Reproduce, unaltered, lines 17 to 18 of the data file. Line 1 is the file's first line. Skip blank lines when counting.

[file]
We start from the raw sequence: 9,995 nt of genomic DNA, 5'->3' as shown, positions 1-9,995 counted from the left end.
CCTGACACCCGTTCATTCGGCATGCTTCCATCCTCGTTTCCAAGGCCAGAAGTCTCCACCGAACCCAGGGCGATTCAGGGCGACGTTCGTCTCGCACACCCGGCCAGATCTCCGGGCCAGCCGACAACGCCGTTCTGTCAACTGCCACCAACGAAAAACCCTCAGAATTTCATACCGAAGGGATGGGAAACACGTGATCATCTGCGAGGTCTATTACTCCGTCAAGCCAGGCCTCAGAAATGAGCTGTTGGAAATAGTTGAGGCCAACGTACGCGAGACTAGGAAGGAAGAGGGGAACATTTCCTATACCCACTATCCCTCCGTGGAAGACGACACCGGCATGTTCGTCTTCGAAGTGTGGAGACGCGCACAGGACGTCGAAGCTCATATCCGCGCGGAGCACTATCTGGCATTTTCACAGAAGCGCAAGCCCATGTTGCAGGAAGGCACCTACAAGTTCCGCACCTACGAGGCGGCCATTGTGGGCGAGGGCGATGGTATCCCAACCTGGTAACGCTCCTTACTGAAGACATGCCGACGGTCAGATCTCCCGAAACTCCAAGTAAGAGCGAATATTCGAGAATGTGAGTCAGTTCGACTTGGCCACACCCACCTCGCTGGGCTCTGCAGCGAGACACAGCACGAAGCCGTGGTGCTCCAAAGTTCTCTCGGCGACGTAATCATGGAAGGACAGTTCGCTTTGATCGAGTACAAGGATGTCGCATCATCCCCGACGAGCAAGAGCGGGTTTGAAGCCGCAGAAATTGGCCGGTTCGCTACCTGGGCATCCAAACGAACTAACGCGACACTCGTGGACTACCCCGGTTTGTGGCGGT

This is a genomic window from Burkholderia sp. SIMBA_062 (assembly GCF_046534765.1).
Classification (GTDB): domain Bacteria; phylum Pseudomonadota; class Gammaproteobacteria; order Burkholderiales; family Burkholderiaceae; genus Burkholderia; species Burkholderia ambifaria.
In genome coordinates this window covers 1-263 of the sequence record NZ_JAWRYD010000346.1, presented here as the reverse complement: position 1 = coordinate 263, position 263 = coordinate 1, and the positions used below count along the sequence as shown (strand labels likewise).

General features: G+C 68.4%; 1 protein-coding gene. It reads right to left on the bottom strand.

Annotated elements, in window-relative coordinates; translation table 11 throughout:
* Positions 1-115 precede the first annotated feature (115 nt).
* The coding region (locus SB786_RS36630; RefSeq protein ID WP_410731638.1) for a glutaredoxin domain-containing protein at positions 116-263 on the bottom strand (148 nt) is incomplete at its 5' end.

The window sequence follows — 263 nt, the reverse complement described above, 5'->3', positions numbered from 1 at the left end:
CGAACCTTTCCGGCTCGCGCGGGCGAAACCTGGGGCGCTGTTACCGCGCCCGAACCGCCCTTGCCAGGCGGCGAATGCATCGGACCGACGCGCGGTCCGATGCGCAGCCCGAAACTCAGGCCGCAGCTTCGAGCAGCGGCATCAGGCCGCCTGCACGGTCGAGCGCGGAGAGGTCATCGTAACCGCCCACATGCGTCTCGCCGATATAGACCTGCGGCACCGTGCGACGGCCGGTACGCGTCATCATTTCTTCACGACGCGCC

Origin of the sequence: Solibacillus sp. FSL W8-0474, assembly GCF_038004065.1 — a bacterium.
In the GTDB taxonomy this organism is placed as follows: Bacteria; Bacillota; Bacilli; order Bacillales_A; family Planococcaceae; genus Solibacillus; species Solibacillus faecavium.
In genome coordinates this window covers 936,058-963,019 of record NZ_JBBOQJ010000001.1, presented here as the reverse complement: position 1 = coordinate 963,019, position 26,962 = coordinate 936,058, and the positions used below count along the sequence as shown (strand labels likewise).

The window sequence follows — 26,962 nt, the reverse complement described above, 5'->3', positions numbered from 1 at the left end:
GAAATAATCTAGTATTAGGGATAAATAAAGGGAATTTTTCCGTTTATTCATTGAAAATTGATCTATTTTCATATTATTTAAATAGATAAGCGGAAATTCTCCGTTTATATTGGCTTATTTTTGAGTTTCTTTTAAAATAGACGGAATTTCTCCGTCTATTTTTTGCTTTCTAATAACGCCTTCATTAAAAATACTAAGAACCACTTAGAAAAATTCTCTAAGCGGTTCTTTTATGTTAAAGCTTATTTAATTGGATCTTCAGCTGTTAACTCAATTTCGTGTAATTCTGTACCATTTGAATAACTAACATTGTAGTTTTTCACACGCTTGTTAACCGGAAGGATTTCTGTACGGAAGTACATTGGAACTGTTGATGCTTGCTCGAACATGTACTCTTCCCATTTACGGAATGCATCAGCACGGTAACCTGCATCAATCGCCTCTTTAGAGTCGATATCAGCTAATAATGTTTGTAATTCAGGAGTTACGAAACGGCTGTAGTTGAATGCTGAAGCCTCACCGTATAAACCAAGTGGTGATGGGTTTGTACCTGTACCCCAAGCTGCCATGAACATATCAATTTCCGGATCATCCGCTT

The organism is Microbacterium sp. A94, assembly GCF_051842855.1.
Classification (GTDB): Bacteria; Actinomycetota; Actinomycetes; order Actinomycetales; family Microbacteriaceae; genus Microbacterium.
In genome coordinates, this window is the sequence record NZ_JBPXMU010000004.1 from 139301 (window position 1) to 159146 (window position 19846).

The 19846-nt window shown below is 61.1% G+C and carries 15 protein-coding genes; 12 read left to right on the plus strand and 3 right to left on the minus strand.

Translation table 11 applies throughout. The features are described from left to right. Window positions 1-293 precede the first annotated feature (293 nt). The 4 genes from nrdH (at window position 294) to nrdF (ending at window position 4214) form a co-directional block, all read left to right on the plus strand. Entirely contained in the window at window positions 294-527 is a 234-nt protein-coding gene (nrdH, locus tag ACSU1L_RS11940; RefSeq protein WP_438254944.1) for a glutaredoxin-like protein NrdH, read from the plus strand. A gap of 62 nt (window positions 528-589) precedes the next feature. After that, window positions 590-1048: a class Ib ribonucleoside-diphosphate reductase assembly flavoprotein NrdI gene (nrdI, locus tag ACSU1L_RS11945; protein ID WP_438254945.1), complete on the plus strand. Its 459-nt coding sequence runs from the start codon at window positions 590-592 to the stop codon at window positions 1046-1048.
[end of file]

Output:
The organism is Microbacterium sp. A94, assembly GCF_051842855.1.
Classification (GTDB): Bacteria; Actinomycetota; Actinomycetes; order Actinomycetales; family Microbacteriaceae; genus Microbacterium.